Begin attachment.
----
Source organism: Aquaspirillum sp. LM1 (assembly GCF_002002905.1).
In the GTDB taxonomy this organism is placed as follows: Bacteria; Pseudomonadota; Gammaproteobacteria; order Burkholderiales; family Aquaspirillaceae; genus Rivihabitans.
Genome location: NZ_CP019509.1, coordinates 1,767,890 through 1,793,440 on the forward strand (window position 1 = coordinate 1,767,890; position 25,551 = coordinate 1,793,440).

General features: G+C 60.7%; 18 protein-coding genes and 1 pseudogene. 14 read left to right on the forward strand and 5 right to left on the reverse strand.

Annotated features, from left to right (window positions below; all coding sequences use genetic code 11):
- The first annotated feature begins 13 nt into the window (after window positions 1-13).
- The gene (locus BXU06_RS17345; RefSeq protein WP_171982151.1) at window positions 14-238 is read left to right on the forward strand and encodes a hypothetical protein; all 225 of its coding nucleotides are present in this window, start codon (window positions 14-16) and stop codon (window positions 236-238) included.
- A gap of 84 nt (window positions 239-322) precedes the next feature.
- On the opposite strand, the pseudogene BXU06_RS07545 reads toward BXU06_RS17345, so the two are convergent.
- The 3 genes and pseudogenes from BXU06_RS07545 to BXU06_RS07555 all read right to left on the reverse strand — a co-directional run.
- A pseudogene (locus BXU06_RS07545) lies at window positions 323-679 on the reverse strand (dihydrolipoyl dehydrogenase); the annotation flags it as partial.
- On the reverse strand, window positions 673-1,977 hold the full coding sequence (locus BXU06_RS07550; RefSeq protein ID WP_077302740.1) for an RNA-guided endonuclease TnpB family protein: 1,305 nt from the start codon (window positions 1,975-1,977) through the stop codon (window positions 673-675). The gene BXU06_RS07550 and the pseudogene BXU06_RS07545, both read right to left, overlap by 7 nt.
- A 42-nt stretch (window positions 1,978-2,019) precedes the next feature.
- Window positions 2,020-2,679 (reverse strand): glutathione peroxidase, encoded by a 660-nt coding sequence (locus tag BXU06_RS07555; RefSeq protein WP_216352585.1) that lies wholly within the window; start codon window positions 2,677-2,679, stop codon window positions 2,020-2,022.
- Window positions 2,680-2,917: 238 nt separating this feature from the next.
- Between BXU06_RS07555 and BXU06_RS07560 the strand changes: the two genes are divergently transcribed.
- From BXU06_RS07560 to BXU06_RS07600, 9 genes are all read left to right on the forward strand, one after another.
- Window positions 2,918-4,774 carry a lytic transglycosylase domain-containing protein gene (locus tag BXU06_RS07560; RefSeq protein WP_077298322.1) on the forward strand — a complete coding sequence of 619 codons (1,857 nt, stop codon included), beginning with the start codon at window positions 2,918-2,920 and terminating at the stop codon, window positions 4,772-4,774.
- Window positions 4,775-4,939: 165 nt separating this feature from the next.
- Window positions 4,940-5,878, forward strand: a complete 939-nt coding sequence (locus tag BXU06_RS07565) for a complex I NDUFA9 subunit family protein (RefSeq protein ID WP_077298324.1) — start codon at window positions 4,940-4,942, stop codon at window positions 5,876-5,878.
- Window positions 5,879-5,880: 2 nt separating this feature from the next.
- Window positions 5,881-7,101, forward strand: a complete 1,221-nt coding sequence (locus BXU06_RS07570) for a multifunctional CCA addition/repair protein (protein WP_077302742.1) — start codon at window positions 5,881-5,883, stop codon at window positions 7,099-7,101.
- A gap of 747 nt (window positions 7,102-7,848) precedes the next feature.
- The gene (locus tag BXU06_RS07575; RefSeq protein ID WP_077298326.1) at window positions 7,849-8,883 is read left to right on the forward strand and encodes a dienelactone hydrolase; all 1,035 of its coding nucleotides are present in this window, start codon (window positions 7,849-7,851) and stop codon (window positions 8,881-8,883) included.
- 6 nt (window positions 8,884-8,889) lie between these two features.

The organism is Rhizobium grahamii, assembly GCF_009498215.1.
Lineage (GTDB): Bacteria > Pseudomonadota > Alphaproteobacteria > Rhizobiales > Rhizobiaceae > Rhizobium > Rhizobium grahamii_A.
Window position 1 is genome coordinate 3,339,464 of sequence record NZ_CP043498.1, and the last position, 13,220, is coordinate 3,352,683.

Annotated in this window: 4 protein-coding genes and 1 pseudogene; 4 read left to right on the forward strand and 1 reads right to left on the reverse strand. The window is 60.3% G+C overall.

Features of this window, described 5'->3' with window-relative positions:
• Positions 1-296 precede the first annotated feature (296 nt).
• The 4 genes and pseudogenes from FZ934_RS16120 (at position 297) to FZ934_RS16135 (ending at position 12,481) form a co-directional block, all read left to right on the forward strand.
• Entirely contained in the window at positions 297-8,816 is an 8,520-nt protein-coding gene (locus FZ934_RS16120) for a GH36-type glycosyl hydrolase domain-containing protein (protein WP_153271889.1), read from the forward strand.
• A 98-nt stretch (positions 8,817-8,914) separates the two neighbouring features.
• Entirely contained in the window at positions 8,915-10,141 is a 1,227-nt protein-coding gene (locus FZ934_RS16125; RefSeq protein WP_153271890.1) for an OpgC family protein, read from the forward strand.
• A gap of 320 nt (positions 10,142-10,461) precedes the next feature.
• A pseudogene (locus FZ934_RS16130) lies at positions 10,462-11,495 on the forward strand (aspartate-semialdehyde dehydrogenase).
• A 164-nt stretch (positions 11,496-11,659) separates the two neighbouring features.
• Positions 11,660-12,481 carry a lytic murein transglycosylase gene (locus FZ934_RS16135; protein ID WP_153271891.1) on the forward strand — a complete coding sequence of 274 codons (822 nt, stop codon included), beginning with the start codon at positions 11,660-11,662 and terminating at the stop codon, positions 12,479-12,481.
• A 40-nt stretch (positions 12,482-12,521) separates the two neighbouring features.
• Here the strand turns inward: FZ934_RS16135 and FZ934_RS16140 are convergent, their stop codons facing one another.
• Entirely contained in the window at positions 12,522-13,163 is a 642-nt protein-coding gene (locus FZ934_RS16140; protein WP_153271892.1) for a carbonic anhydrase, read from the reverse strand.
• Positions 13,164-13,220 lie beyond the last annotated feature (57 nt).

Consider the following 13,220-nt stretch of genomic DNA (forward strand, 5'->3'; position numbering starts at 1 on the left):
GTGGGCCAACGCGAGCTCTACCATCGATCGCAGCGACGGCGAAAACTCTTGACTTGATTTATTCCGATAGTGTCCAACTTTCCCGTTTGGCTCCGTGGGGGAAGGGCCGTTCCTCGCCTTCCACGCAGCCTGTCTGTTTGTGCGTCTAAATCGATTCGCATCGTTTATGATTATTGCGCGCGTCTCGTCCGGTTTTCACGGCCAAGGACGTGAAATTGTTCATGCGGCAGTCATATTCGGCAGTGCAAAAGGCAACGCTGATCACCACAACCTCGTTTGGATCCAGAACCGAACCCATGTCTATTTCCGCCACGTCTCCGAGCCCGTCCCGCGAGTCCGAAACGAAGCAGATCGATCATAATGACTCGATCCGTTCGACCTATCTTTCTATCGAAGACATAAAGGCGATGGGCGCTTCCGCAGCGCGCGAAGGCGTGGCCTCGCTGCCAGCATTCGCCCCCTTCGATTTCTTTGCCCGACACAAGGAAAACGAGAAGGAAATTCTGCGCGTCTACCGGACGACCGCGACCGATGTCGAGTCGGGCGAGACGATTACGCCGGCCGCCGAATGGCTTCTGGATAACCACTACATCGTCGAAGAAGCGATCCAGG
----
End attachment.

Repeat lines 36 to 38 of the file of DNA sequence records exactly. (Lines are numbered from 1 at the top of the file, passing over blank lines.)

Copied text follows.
• A gap of 320 nt (positions 10,142-10,461) precedes the next feature.
• A pseudogene (locus FZ934_RS16130) lies at positions 10,462-11,495 on the forward strand (aspartate-semialdehyde dehydrogenase).
• A 164-nt stretch (positions 11,496-11,659) separates the two neighbouring features.